Don’t be shy. Ask for help. Be that friends, family, professors. Sometimes just talking out your ideas really helps. I also mention this because from my knowledge it is common for people to need to refine their questions and if your supervisor says this do not get disheartened and work with them. Easier said than done I know. I wasn’t asked to refine my question and I didn’t refine my question but I can imagine it feels a bit like falling at the first hurdle. But you haven’t fallen and you have got this.

But Hannah, my problem isn’t my topic. I have my topic, I have my question. I just don’t know how or where to start. 

I definitely relate to not knowing where to start. It can all be so overwhelming but I’m going to share some planning and writing tips that should help you get over that block. Although it’s important to remember that we all work differently and ultimately you need to do what works for you.

Firstly it’s necessary to make a brief and flexible plan, utilising your initial research. Essentially, write down each overarching concept, idea or argument that you want to cover. This will really help you break your dissertation down into chapters and sub-headings within those chapters. This and be done in mind map format or in a word document or you can handwrite it and stick it upon your wall/place it at the front of your dissertation folder, on your desk or whatever works for you.

I had a mind map, I had random scribbles in my notebook whilst I tried to work it all out in my mind, but for this I used a word document, as then I could add research to it as I went along either by writing in my own words, copying and pasting or just “see y at line 34.” This really helped me keep my research, which there was a lot of, organised and help see the links, as well as where I maybe needed to do some more research, and what that research needed to consist of. It is so essential that you keep your research organised in whatever way that works for you and your dissertation.

Set a schedule, set deadlines. Be that “I’m going to work on my dissertation on a Wednesday,” or something else.  That will definitely help you get from the overwhelmed stress procrastination block and mean you don’t leave it all to the last minute.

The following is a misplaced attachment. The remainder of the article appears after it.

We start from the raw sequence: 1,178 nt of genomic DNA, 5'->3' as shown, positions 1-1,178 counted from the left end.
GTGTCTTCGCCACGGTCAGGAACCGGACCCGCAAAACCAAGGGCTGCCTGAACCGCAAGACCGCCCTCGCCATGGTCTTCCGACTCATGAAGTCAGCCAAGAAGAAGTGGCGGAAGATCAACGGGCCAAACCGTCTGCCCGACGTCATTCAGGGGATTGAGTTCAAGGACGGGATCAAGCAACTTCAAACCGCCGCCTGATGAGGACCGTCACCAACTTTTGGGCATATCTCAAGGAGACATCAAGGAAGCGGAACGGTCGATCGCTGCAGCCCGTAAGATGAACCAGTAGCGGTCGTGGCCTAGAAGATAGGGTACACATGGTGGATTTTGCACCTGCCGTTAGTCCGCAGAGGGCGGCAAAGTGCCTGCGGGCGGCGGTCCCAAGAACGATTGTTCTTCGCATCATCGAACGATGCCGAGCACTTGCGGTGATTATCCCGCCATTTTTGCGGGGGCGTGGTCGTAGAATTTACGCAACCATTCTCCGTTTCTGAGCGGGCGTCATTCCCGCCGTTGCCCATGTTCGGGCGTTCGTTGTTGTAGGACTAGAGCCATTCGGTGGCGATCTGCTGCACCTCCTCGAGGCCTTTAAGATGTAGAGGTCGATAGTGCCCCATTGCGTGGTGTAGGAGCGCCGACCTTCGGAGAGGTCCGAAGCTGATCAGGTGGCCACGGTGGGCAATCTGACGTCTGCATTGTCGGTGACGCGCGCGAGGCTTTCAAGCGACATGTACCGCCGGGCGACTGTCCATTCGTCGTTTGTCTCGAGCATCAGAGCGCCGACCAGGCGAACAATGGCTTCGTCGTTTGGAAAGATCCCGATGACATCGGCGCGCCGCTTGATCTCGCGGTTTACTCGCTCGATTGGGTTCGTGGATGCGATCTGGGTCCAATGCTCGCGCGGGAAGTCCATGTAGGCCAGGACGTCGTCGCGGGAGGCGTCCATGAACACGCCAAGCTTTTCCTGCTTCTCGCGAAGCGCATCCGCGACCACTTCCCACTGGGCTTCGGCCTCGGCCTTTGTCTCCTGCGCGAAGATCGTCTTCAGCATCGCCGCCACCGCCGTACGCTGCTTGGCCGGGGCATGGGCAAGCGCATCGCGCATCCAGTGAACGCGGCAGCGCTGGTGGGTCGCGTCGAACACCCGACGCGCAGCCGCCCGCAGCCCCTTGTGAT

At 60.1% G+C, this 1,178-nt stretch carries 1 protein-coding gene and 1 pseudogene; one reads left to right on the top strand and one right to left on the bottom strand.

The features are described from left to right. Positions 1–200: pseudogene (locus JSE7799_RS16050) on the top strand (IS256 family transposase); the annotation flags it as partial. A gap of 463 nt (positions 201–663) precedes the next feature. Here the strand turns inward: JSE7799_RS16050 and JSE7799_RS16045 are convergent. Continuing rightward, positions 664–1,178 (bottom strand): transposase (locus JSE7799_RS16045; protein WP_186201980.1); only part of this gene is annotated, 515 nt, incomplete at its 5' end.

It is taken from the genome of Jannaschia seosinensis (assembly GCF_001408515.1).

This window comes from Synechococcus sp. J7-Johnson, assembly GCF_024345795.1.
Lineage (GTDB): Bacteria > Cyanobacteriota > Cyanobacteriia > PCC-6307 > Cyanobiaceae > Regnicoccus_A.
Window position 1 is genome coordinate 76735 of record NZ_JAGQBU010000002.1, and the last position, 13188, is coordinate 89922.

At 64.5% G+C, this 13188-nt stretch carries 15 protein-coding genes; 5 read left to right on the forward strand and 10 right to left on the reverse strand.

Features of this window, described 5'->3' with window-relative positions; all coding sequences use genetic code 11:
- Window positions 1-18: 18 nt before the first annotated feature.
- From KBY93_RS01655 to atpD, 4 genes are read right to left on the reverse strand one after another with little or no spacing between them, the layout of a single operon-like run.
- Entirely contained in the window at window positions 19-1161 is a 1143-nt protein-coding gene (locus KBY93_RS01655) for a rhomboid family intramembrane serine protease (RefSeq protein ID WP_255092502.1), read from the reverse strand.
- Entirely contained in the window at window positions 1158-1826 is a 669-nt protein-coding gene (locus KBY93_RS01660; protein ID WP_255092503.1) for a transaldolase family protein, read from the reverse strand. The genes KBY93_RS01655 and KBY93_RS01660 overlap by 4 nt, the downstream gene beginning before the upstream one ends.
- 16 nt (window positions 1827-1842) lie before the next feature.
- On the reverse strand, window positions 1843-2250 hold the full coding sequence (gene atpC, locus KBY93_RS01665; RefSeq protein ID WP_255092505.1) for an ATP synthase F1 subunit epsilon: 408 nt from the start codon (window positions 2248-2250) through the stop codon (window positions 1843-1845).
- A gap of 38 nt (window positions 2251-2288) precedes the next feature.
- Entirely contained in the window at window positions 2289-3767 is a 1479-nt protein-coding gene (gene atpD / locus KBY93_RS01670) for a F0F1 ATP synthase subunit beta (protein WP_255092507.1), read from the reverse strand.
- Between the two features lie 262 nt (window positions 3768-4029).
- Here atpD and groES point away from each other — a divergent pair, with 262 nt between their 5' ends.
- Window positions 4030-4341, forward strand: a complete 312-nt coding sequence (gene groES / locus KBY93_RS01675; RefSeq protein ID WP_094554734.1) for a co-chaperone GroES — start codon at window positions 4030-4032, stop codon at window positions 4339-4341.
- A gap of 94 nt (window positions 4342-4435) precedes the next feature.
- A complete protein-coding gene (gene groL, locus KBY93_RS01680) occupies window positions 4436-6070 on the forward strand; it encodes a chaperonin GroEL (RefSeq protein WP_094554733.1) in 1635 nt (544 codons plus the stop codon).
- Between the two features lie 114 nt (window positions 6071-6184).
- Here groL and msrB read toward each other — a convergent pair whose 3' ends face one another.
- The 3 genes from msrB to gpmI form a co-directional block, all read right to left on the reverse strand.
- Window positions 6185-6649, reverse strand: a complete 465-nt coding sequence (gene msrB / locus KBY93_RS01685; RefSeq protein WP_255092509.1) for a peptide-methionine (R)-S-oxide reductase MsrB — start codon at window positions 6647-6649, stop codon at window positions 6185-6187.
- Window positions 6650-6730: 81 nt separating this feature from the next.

So what do I do now I’ve started?

Immerse yourself into your topic, but if you need to take time out that’s okay to. It’s a marathon not a sprint and wellbeing is a key component to success.

Use your supervisor to your advantage. Use them way more than I did. You are not a burden it is quite literally their job and if you have a good supervisor they can be a real helping hand.

Keep a notebook or a section of a notes app or both with you at all times for those random thoughts. Most of them will be useless but some will be gold.

Make use of a wide variety of sources for your research, don’t just look at legal journals, books, cases and legislation.  Use videos, podcasts, or even journals from other disciplines if these may be relevent. This can definitely help with motivation as well as give content that is laking in the legal resources.

Keep challenging yourself to go deeper, get others to challenge you. Writing a first class dissertation isn’t easy for most of us and I certainly submitted it knowing that that piece of work was reflective of the top end of my academic ability at that time. To add on to this believe in yourself. A first is not out of reach.

Proof-readers are essential. Especially if your chronically ill and suffer from brain fog. Once you’ve spent that long on something an extra pair of eyes or two are useful to let you know when you’ve made a typo, when something doesn’t make sense, is repetitive or where there’s a grammatial error.